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Libby defense may point to US intelligence failures on Iraq

Lawyers hint State Dept. leaked name of CIA agent

WASHINGTON -- Lawyers for Vice President Dick Cheney's former top aide, I. Lewis ''Scooter'' Libby, are signaling they may delve deeply at his criminal trial into infighting among the White House, the CIA, and the State Department over intelligence shortcomings before the Iraq war.

In a prelude to a possible defense, the lawyers for Libby also are suggesting that the State Department -- not Libby -- may be to blame for leaking the identity of the covert CIA officer, Valerie Plame, to the media.

Court papers filed late Friday raised the possibility a trial could become embarrassing for the Bush administration by focusing on the debate about whether the White House manipulated intelligence to justify the US-led invasion of Iraq in March 2003.

The defense team stated that in June and July 2003, Plame's CIA status was at most a peripheral issue to ''the finger-pointing that went on within the executive branch about who was to blame'' for the failure to find weapons of mass destruction in Iraq.

''If the jury learns this background information'' about finger-pointing ''and also understands Mr. Libby's additional focus on urgent national security matters, the jury will more easily appreciate how Mr. Libby may have forgotten or misremembered . . . snippets of conversation'' about Plame's CIA status, the lawyers said.

Cheney's former chief of staff was indicted on Oct. 28 on five counts of perjury, obstruction and lying to the FBI about how he learned of Plame's CIA employment and what he told reporters about her.

Three key prosecution witnesses are the NBC correspondent, Tim Russert; the former reporter for The New York Times, Judith Miller; and the Time magazine reporter, Matt Cooper.

Libby's lawyers are asking US District Judge Reggie Walton for access to government documents about a trip in 2002 that Plame's husband, the former Ambassador Joseph C.Wilson IV, made to the African nation of Niger at the CIA's behest and about ''his wife's involvement'' with that mission.

The documents related to what prospective witnesses -- including then-Deputy Secretary of State Richard Armitage and deputy White House chief of staff Karl Rove -- probably would say at Libby's trial.

Noting press reports last week, the court papers say there has been speculation that Armitage told The Washington Post's Bob Woodward that Wilson's wife worked at the CIA, and speculation that Woodward's source and the primary source for the columnist Robert Novak are the same person.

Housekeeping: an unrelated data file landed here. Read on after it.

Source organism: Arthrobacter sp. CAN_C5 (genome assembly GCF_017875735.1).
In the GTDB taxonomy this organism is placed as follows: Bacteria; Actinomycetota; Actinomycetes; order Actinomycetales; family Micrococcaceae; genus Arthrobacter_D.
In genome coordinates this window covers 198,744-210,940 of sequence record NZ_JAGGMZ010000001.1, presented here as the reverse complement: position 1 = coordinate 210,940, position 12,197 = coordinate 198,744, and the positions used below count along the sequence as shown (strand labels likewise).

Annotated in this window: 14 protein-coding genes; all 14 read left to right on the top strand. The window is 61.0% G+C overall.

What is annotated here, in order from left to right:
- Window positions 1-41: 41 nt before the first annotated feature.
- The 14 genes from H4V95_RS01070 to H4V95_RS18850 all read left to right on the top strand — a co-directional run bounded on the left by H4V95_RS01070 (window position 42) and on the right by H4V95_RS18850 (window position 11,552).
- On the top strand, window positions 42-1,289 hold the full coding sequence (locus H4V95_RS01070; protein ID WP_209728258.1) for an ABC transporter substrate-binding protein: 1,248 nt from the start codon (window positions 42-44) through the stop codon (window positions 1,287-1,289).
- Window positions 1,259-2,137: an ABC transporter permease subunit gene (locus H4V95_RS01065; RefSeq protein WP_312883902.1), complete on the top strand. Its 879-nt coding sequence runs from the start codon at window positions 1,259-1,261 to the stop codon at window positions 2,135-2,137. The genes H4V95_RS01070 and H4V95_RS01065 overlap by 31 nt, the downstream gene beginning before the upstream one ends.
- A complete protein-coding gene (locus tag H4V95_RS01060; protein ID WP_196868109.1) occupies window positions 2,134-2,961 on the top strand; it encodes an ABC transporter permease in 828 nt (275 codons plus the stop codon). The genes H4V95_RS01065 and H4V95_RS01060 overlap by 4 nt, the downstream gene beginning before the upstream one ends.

Novak disclosed Plame's identity on July 14, 2003, eight days after Wilson said in a New York Times op-ed column that the administration twisted prewar intelligence to exaggerate the Iraqi threat from a nuclear weapons program.

''If the facts ultimately show that Mr. Armitage or someone else from the State Department was also Mr. Novak's primary source, then the State Department and certainly not Mr. Libby bears responsibility for the 'leak' that led to the public disclosure'' of Plame's CIA identity, Libby's lawyers said.

Rove -- a source for Novak and Cooper -- is under investigation by Special Counsel Patrick Fitzgerald in the probe of the leak of Plame's CIA identity.

In a conversation that Rove says he forgot about until a year after the investigation began, Rove spoke to Cooper about the CIA connection of Wilson's wife. Cooper subsequently wrote a story headlined, ''A War On Wilson?''

Libby's lawyers say that ''either the government or the defense may call Mr. Rove as a witness at trial'' and note that ''the grand jury's investigation may be continuing with respect to Mr. Rove or other witnesses.''

The defense says the documents it seeks will help to demonstrate that the White House did not launch a concerted effort to punish Wilson by leaking his wife's identity, as administration critics have alleged.

Libby also is asking for notes from a September 2003 meeting in the White House Situation Room where Colin L. Powell, who was secretary of state, is reported to have said that everyone knows Wilson's wife worked at the CIA and that it was Wilson's wife who suggested the CIA send her husband to Niger.

''The media conflagration ignited by the failure to find [weapons of mass destruction] in Iraq and in part by Mr. Wilson's criticism of the administration, led officials within the White House, the State Department and the CIA to blame each other, publicly and in private, for faulty prewar intelligence about Iraq's WMD capabilities,'' the court papers state.

''The government's version of events blows out of proportion the minor role Ms. Wilson actually played and in doing so creates an impression that is highly prejudicial to Mr. Libby,'' they say.

Wilson's accusations stemmed from President Bush's assertion in his State of the Union address on Jan. 28, 2003, that Iraqi leader Saddam Hussein had recently sought significant quantities of uranium from Africa.

Based on his 2002 trip, Wilson said he had found it highly doubtful the nation of Niger had agreed to sell uranium yellowcake to Iraq, as alleged in faulty intelligence provided to the CIA.

Libby also said that he intends to show at trial that because he knew he was not a source for Novak's article, Libby had no motive to obstruct justice or mislead the FBI or the grand jury.

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